When did dogs come into our lives as pets?
Wikipedia and other sites will tell you they aren’t exactly sure. They know it was the Grey Wolf about 27,000-40,000 years ago. These dogs were mainly seen as assistants to humans. The hunters-gatherers types. Some scientists argue that friendly wolves sought out humans. Friendliness caused strange things to happen in the wolves. They started to look different. Domestication gave them splotchy coats, floppy ears, wagging tails. In only several generations, these friendly wolves would have become very distinctive from their more aggressive relatives. But the changes did not just affect their looks. Changes also happened to their psychology. These protodogs evolved the ability to read human gestures.
As dog owners we take for granted that our dog can get the toy we ask them too. Or if we have taken the time to teach out dogs hand gestures, they can read us. They are reading us! All of the time.Some dogs are so attuned to their owners that they can read even a simple, subtle change in eye direction.
Throughout history, animals have played a key role in human life. People have come to rely on animals for food, clothing, and transportation. Even religious worship.
From what I have learned pet keeping wasn’t generally accepted in Europe until the end of the 17th century, and it wasn’t common among the middle classes until the late 18th century. Pet keeping in its present form is probably a 19th century Victorian invention. At this time, it was perceived as a link with the natural world, which itself was no longer seen as threatening. It also allowed a visible demonstration of man’s domination over nature.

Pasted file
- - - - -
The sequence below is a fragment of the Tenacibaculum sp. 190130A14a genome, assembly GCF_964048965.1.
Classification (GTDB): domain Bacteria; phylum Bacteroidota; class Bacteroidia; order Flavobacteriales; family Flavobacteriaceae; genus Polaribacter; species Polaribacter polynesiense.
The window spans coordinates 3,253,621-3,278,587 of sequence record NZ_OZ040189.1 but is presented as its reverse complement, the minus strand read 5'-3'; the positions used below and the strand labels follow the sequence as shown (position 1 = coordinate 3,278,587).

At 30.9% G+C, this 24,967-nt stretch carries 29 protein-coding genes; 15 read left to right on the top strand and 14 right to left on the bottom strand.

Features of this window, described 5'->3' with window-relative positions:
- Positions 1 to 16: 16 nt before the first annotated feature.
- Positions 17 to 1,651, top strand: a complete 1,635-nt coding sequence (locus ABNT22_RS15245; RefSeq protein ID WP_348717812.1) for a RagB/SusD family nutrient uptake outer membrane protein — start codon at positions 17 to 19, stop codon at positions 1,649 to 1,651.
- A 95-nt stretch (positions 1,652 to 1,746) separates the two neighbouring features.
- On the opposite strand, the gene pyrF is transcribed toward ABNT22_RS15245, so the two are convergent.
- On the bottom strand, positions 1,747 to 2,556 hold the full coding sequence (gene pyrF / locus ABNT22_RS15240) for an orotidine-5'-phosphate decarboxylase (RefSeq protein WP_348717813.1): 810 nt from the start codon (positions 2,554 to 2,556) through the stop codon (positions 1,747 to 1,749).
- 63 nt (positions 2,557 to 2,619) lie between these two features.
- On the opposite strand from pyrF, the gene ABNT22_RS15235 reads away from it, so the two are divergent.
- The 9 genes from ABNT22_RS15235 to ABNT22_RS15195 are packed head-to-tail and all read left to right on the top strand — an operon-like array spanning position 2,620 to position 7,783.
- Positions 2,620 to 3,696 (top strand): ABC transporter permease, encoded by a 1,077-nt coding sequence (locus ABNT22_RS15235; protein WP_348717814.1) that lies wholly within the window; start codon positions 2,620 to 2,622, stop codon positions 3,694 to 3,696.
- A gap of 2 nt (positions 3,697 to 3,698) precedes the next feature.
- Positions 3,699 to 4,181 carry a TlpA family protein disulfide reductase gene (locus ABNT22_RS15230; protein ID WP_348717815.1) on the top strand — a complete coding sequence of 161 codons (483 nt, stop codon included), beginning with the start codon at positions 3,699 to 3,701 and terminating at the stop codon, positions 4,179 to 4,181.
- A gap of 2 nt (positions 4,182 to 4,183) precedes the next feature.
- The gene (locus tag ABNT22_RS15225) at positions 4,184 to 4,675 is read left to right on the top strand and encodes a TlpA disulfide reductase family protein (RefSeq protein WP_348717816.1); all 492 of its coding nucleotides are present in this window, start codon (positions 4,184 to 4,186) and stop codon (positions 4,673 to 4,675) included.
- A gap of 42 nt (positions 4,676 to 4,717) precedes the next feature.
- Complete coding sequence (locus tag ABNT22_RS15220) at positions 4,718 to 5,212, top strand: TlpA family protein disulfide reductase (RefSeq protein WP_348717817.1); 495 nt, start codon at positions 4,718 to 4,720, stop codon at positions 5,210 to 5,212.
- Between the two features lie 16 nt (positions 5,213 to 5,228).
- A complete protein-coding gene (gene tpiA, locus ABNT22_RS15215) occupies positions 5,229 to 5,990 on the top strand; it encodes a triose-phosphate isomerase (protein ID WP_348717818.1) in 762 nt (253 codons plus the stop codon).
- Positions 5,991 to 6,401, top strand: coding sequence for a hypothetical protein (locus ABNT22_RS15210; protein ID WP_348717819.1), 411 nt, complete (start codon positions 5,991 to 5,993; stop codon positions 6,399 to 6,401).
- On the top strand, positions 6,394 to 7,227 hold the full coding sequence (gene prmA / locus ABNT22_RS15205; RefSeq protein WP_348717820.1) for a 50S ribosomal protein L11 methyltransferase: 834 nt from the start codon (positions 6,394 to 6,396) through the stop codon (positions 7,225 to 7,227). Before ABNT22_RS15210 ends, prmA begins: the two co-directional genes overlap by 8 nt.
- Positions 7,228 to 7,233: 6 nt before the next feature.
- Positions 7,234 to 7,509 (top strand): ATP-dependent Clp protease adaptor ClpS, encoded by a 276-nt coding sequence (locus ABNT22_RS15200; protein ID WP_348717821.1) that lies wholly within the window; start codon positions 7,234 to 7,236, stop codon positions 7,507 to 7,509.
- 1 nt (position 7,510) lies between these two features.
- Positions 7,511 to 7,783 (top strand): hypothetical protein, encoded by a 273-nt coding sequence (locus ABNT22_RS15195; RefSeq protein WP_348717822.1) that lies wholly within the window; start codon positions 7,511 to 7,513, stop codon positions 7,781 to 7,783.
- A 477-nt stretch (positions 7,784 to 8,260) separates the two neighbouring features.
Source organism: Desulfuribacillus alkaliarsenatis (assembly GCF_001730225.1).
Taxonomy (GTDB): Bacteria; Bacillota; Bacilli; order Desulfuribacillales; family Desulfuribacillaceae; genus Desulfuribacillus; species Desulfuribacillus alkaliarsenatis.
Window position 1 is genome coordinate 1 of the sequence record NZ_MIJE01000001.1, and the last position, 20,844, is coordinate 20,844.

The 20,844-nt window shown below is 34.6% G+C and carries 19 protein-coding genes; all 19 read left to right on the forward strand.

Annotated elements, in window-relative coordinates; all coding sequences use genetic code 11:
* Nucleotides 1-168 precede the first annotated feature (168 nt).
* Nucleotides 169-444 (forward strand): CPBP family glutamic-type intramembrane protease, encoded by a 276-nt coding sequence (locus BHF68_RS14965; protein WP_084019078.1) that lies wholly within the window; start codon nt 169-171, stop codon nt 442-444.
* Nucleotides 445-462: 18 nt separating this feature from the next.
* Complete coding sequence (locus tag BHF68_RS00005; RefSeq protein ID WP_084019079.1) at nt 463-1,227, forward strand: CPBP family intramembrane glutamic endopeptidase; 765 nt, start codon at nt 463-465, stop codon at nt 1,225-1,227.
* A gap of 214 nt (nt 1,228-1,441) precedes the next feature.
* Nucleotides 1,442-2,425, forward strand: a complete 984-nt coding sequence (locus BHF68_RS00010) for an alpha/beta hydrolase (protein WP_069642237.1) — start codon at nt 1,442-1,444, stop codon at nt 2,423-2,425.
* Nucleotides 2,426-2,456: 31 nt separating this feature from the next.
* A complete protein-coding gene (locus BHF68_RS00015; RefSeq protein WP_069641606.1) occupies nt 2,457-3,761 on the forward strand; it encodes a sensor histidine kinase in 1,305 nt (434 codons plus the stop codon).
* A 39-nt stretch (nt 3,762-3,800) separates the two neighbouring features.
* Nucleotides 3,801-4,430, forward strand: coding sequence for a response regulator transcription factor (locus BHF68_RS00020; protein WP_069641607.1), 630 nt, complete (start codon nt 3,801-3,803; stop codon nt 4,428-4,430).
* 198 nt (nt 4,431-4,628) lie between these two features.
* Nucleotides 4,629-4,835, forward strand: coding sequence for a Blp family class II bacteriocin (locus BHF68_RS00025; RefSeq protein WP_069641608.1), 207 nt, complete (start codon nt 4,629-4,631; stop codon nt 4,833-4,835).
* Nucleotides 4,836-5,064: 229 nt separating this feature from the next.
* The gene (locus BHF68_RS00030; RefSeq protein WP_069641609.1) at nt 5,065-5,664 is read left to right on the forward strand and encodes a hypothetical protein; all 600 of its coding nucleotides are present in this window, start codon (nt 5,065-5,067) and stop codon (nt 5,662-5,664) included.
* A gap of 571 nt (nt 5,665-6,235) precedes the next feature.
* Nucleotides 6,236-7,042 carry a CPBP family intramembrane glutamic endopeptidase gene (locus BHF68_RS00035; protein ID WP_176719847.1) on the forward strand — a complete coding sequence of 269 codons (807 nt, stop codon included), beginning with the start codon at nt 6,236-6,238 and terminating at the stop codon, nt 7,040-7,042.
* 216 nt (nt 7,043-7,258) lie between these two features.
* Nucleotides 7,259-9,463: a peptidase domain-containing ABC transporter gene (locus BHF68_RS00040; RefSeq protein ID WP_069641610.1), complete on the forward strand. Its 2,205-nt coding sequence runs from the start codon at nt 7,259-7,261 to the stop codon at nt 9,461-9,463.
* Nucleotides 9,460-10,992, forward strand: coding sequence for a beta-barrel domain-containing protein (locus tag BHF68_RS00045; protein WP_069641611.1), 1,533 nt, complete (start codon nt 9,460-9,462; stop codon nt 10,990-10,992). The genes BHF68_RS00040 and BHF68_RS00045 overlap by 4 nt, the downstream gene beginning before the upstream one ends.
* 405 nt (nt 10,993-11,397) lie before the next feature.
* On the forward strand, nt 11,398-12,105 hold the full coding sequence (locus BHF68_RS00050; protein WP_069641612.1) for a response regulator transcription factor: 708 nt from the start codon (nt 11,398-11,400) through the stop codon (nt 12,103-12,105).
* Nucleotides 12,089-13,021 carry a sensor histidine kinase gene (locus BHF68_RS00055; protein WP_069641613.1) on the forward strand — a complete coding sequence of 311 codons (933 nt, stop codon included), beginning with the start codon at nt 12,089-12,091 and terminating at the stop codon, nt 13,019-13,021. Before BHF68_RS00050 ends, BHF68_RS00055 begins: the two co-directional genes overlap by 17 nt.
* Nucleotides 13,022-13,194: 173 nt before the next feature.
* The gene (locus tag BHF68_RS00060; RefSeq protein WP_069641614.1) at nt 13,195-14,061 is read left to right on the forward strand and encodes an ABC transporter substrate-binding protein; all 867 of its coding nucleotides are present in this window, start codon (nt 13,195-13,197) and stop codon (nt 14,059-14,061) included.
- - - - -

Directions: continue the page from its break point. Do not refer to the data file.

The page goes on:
My reason to today’s blog is not to school you in the history of pet keeping but to answer my curiosity of when were dogs important enough to photograph?
The George Eastman House Museum
In my on-going quest to answer this question. I stumbled upon some answers. While Bud and I were attending the George Eastman House in Rochester, NY for a class in Daguerreotypes, we had a chance to visit the museum, or “George’s house”. I was surprised to find these four photos hanging in his private family collection.
Be Sure to look closely at the dates. The 1800’s!
When I travel through a museum I have this thing about seeing how many paintings include a dog, I want a better understanding. It’s quite a lot actually. Dogs by themselves hunting. Or a girl in a beautiful dress holding a dog. Dogs at the feet of their masters. One of my favorites is of a dog “relieving” himself in what seems to be a church. Come to find out Emanuel de Witte painted this scene quite a bit. Were dogs even allowed in Church? Not in my day, that would have been cool!
It seems as though dogs for pets were for the wealthy. I suppose so were photographs and paintings, so who’s to say the un-wealthy didn’t keep any dogs for pets. It could be that it just was not recorded.
In my travels I keep any eye out for old photographs of dogs. Here are some I have come across.
Do you have any old photos of a dog?